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Toe Walking: What is it and When Should You Worry About it

Toe Walking: What is it and When Should You Worry About it

Last updated on September 28th, 2021 at 01:27 pm

Have you noticed your child toe walking? See what a twin mom and pediatric physical therapist has to say about toe walking in children.

What is Toe Walking?

Toe walking in children can be defined as walking up on tip-toes without the heel hitting the ground; this is an atypical walking pattern. Toe walking is not always concerning. Most children will toe walk intermittently during their first 2 years as they experiment with balance reactions, sensory experiences, and different walking patterns. However, if your child is toe walking more than 50% of the time past 2 years of age, you should talk to your pediatrician and consider seeking the help of a physical and/or occupational therapist. 

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Why do Children Toe Walk?

A study published in the medical Journal of Pediatrics found that five to twelve percent of healthy children toe walk for no apparent reason at all. This is referred to as Idiopathic (meaning there’s no known cause) Toe Walking. You may also hear this being referred to as habitual toe walking. Idiopathic Toe Walking is the most common diagnosis associated with toe walking. It is more common in boys than girls and always involves both feet. There is also commonly a family history of toe walking.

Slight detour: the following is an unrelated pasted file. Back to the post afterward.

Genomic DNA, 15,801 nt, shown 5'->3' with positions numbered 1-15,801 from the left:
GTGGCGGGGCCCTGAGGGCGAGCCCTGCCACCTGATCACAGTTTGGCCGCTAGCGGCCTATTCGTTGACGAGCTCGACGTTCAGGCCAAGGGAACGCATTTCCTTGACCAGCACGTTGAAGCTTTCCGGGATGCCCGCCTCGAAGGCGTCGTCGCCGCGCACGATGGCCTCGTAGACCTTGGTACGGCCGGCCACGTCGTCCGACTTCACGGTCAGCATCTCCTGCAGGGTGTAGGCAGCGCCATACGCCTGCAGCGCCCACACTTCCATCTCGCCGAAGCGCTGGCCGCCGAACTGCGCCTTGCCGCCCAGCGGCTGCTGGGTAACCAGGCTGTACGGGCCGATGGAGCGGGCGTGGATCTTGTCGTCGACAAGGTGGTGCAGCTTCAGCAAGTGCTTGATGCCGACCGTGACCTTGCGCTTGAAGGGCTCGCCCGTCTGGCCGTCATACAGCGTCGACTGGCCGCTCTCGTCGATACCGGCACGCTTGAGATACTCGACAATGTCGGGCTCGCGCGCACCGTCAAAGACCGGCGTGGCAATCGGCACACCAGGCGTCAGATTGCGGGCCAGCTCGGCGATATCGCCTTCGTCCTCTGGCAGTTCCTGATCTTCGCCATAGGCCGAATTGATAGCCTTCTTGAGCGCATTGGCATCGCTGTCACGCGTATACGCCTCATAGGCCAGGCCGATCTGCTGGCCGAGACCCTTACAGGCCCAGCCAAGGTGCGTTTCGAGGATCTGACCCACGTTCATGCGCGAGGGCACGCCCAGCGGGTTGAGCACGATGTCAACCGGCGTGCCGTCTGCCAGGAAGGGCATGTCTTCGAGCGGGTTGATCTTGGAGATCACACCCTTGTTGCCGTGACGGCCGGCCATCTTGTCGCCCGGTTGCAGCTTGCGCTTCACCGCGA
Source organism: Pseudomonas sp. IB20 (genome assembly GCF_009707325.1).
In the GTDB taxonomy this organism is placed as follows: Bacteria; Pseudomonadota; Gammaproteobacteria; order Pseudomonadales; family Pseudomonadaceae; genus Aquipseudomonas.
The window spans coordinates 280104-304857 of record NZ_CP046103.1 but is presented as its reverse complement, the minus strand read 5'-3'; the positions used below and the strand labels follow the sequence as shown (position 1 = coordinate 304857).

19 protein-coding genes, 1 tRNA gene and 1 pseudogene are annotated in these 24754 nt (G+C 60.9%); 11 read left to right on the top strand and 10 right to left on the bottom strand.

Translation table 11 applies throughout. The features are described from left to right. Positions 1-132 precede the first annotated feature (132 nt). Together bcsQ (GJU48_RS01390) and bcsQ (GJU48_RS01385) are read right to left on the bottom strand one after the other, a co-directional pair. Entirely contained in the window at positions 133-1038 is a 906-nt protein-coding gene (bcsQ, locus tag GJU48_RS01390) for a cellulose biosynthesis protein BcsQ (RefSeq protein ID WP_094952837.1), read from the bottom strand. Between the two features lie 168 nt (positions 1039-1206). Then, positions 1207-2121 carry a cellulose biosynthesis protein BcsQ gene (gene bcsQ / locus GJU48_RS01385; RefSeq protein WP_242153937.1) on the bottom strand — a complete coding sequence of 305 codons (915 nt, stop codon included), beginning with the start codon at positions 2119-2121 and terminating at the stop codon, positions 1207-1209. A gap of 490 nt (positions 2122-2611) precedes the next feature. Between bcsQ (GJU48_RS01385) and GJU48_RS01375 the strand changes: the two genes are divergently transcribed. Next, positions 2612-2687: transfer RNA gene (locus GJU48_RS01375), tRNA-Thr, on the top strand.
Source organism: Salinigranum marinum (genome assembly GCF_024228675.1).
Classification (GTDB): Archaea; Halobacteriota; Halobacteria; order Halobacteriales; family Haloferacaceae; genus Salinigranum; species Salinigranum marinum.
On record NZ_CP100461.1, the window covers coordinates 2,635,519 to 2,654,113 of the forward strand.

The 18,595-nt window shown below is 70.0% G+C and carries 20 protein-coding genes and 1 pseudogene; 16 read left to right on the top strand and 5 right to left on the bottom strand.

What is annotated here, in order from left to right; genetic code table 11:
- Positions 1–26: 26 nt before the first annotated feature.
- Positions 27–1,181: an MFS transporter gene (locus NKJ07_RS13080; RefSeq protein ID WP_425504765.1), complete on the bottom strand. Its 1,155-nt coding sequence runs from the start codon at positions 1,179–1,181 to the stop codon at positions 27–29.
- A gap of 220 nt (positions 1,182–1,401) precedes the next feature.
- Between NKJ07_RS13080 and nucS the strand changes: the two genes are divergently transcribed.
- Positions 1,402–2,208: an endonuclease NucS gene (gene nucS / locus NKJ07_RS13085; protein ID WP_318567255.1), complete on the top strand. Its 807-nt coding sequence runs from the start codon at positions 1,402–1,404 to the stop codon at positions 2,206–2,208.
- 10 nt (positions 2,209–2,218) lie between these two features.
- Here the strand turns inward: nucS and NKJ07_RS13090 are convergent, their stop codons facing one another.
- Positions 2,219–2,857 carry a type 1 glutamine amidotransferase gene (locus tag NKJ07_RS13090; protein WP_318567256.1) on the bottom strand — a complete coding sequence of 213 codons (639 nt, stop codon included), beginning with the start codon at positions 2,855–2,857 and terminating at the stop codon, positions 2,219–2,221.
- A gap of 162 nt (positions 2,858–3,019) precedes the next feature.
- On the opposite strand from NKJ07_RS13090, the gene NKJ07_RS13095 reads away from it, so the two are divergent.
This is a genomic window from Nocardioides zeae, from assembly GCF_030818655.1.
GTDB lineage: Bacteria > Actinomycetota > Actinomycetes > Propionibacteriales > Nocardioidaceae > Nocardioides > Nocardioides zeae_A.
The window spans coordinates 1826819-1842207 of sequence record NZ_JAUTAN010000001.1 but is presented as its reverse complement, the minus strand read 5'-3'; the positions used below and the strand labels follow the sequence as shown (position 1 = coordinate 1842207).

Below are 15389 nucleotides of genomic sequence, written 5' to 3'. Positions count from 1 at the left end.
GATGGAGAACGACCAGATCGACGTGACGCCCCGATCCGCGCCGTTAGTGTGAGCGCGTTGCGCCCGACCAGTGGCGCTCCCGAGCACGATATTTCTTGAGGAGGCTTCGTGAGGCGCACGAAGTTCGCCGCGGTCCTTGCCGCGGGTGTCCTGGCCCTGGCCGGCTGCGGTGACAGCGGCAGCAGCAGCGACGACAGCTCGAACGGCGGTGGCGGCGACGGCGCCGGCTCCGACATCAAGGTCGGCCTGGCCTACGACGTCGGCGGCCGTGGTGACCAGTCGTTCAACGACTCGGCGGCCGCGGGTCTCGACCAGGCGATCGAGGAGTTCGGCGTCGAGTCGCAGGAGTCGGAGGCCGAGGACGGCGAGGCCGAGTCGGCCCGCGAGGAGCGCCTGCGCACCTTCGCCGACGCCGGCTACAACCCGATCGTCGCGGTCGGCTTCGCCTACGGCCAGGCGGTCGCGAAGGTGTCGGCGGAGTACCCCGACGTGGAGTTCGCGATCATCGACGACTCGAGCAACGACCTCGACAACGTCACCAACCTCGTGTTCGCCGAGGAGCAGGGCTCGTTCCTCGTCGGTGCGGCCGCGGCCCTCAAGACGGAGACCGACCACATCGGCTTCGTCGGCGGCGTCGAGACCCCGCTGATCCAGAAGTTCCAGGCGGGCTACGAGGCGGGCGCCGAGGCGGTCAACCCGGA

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toe walking

A physical therapist, Lisa Persaud, says “Toe walking has become a huge problem in the past 12 years or so. We now have increased rates of autism, prematurity, and inactivity in children, and those three factors are contributing to the increasing rates.”

Get the Facts About Toe Walking

There are a number of other reasons a child may toe walk including sensory processing disorders, visual impairments, premature birth, muscle tone abnormalities such as cerebral palsy and Duchenne muscular dystrophy, and neurodevelopmental disorders, including autism. A study published in the medical journal Brain and Development found that 19 percent of children with Autism toe walk. 

It is important to note that these possibilities are the expectation and not the rule. Rather, it is more likely than not that this is just a phase. Be patient, keep an eye on your little one(s), and guide them away from the toe walking when you see it. Before you know it, it will probably be a thing of the past.

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toe walking

What is Wrong with Toe Walking?

Persistent toe walking can result in joint stiffness and muscle tightness, as well as muscle imbalance during a “prime time” of muscle development. It can also result in long term pain and development of abnormal movement patterns. Parents often report their children who toe walk have a hard time keeping up with their peers during the development of high-level gross motor skills – running, jumping, climbing, etc.